Finally there's 6-channel audio; What happened with Soundstorm and Dolby encoding implemented in hardware? (I currently use only the SPDIF connectors on my nForce2 and get surround sound both in games and while playing DVDs -- is there no way to get this functionality with Athlon64?)

    Hopefully the next article will shed some light on some of these issues. Cheers! :)

  • KristopherKubicki - Tuesday, March 23, 2004 - link

    gigE is awesome and worth it. i dunno about the firewall but eh. 45MB/s network transfers are fun.

  • Verdant - Tuesday, March 23, 2004 - link

    schweet... when is my 16x nforce 250 mobo comming the the mail? Reply
  • klah - Tuesday, March 23, 2004 - link

    hmmm.. seems that last page was slipped in from the November SiS article. weird.

  • Phiro - Tuesday, March 23, 2004 - link

    yeah, the SiS 755FX plug at the end was sort of a red-herring - didn't fit at all with the article, which was soley about Nvidia, it didn't need SiS's recent efforts tacked on the end at the last second.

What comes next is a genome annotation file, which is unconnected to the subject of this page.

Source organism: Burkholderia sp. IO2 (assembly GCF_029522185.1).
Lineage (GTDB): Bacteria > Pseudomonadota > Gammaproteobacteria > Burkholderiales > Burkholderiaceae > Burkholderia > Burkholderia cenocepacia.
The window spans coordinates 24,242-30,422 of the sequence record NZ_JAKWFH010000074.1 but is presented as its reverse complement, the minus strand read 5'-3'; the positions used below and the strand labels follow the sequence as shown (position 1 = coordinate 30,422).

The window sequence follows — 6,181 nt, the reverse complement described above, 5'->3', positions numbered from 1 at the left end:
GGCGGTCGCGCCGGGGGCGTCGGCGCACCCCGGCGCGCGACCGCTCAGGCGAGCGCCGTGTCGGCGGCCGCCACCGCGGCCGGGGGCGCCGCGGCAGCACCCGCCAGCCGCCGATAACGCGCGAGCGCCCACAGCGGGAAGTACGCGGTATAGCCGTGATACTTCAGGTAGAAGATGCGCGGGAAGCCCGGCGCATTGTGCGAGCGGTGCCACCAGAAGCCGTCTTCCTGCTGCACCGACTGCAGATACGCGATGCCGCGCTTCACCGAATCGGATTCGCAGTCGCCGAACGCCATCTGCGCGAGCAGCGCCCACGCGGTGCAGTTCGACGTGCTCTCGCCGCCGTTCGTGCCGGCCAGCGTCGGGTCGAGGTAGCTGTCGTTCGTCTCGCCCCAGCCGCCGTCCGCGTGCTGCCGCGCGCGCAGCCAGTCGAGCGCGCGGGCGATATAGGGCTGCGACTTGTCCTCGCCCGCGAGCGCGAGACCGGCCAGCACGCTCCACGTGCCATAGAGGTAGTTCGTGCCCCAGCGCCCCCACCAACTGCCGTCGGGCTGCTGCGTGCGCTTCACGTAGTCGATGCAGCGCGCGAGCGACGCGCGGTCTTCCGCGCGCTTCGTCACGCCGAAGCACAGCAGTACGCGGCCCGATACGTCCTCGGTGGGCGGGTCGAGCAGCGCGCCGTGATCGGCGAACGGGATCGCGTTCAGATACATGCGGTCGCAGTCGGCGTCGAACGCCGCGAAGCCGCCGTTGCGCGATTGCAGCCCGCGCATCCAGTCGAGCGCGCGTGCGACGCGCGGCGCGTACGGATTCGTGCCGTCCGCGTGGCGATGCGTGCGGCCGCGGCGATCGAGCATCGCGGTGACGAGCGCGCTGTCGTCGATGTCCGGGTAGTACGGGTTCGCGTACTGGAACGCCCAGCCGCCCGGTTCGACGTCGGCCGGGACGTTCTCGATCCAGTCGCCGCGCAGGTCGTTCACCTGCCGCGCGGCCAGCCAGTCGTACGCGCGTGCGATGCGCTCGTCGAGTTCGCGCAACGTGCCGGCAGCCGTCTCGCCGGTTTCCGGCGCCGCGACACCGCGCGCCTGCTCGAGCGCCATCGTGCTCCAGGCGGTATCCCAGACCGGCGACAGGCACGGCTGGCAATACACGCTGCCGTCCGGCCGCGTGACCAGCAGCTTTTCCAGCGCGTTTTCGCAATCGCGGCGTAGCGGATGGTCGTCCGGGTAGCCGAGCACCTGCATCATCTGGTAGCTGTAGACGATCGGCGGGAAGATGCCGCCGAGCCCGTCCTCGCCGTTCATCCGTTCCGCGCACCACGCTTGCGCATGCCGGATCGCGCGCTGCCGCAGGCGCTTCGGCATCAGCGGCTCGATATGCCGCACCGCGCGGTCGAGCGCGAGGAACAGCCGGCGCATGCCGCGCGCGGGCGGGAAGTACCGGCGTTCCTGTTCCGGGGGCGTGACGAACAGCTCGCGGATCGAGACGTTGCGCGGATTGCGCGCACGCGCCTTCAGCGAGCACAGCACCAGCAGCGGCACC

A couple things:

    1) to all you nay-sayers about the worth of gigabit ethernet - I thumb my nose at you! Let's not play chicken or the egg games here, let's just usher in new *desired* technology as smoothly as possible - having gigabit ethernet will push me to replace my netgear 10/100 switched hub, not the other way around.

    2) Anandtech, what's with the nvidia ass kissing? When you say things like 'Nvidia assured us.." and "We did test Nvidia's claim... [and we believe it]" - come on, a little healthy doubt is a good thing. Just because they supplied you with a reference nforce3 250 mobo doesn't mean you have to see how far you can stick your tongue up their butt. Honestly, the article felt like it leaned toward Nvidia abit. Believe it or not, you can report on a product without it sounding like some money changes hands or something.
  • mechBgon - Tuesday, March 23, 2004 - link

    *drool* Reply
  • bldkc - Tuesday, March 23, 2004 - link

    What's with the SiS 755 crap at the end of the article? Someone didn't proof read, huh? That is also obvious in the spelling errors. Excellent article. Better than recent ones. I do wish that you had been able to include the performance portion, cuz now I'm itching to see them.
    One thing tho, how many people have several gigabit systems at home? I know I will not upgrade any of mine until they are replaced, so it will be awhile. Therefore I am not too excited at this point, especially if the high speed wireless standards work out to high enough throughput to allow real time multi-media transfers. Love the on chip firewall, but Zonealarm is still the only useful application specific solution I know of. Not that I'm an expert, I am far from it, but the Blackice debacle was seen coming long ago.